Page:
For bonus points, some kind of wizard that asks a few questions and tells users where to go.

(In my dream world, everything would be able to move between systems. A user starts a chat, but has to leave, so it gets converted to a forum topic. They get back, and start a chat again. Or a developer looks at it, and sees it is a bug, so they convert it to a ticket on the issue tracker. And so on.)

Thunderbird Next

This seems to be in progress right now. But I wanted to mention it anyway. Users and developers all want to know what the plan is for the future of Thunderbird. Will it remain useful and not succumb to bloat? Will it gain a bunch of awesome new features? Where is it going?


Another thing I’d like to see on the front page of the site is a way to donate to Thunderbird directly. Not through Mozilla. Even better would be ways to put money towards specific issues or features.


Anyway, those are the thoughts I’ve had. Hopefully they inspire some useful discussion. And, maybe, someday I’ll figure out the current development infrastructure, and be able to contribute code instead of words.

(Ryan Sipes) #2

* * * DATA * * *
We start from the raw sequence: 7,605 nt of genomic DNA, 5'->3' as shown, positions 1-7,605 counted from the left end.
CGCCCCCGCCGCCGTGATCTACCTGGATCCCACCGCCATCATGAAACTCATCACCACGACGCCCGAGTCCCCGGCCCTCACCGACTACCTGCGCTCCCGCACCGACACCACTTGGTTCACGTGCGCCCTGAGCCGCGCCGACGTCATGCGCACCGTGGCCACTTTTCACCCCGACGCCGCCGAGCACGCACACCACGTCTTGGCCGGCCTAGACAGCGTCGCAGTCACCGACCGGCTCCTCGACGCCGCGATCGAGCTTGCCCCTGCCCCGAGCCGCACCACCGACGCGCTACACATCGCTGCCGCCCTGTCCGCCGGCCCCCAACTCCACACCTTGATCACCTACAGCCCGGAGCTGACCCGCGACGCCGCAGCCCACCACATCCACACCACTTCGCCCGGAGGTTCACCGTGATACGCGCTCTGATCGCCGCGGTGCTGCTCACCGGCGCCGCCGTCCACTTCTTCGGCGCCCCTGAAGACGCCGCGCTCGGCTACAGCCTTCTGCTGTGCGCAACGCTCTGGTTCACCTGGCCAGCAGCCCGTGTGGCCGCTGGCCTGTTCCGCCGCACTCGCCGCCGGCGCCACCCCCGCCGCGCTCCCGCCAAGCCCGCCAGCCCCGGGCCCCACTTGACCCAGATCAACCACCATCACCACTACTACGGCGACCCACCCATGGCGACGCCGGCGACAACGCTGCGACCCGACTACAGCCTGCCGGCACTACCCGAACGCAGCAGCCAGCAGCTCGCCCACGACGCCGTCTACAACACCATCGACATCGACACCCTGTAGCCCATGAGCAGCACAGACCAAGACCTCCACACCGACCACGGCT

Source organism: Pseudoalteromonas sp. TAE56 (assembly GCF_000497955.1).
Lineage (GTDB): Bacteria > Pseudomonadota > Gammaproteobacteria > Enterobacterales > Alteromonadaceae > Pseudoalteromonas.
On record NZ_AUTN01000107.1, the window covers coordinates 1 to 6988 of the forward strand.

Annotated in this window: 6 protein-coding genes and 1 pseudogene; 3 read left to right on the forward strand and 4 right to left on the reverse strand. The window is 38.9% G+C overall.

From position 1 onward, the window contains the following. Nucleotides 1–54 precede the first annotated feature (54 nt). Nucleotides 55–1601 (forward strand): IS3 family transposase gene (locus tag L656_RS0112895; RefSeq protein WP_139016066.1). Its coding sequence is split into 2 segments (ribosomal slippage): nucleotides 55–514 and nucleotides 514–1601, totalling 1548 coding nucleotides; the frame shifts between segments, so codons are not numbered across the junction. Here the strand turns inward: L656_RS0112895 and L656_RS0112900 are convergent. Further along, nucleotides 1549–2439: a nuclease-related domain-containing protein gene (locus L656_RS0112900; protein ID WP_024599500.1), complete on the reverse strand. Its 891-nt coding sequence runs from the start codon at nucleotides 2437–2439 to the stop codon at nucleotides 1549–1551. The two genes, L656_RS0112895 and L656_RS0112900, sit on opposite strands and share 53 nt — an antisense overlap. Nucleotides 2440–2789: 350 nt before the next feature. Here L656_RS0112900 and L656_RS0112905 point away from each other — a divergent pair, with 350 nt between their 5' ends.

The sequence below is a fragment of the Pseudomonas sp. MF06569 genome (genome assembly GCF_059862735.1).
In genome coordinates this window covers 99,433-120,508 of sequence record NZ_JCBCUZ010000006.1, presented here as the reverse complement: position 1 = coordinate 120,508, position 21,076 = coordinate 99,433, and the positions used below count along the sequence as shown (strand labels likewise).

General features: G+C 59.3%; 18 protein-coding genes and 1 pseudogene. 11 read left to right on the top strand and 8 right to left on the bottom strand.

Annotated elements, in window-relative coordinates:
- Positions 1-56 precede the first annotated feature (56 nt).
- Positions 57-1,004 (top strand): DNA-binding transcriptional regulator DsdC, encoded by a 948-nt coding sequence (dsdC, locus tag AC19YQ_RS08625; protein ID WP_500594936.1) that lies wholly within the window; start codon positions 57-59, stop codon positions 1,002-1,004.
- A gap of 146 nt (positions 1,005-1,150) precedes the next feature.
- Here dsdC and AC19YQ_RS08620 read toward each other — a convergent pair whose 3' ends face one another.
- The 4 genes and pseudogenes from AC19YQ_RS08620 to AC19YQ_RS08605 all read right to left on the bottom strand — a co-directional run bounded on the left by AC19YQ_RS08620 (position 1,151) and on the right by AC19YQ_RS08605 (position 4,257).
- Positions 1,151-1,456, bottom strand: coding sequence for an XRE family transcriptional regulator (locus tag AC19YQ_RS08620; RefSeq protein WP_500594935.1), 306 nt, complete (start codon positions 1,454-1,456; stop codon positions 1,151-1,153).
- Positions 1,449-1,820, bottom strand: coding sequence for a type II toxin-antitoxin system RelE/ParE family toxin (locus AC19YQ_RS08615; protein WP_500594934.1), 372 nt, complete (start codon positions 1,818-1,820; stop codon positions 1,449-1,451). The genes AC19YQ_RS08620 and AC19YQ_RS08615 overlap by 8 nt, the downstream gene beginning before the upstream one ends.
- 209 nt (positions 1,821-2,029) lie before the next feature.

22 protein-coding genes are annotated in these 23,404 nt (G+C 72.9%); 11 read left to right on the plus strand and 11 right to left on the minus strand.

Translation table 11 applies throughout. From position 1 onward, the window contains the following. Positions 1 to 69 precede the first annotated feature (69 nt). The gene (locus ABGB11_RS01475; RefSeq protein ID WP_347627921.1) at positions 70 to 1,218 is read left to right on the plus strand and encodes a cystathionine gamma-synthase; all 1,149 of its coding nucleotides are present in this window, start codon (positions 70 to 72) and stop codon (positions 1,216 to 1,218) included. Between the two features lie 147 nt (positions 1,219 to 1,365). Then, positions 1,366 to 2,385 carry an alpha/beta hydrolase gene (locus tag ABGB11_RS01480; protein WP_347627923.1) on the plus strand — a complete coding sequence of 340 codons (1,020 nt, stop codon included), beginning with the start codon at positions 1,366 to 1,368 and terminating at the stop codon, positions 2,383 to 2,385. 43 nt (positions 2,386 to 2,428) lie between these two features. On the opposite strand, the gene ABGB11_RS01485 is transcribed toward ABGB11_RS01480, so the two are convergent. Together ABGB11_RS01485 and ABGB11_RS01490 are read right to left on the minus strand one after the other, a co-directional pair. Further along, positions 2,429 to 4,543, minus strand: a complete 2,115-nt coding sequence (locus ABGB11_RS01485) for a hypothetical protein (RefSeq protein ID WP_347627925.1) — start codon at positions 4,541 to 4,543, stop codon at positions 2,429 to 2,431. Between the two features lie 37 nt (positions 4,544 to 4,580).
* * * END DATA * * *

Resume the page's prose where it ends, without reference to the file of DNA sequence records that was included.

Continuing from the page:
Hey there!

Thanks for the feedback! This is a lot but I’ll try to answer it thoroughly and succinctly.

First: you can find instructions on building Thunderbird here, which is a good place to get started contributing:

As for finding resources via the website, I have proposed a few of the changes you outlined to the website before, they are in the process of getting implemented - but you should propose further ideas you have here: in the issue tracker.

As for our relationship with Mozilla. It is complicated, they don’t fiscally support us, but do offer up infrastructure to us (like this Discourse instance). We don’t know what the future holds for this relationship, but we’re not too hasty in burning bridges and cutting ties before we have all our ducks in order and have figured everything out.

I hope that begins to answer your questions. Let me know if I didn’t get to everything.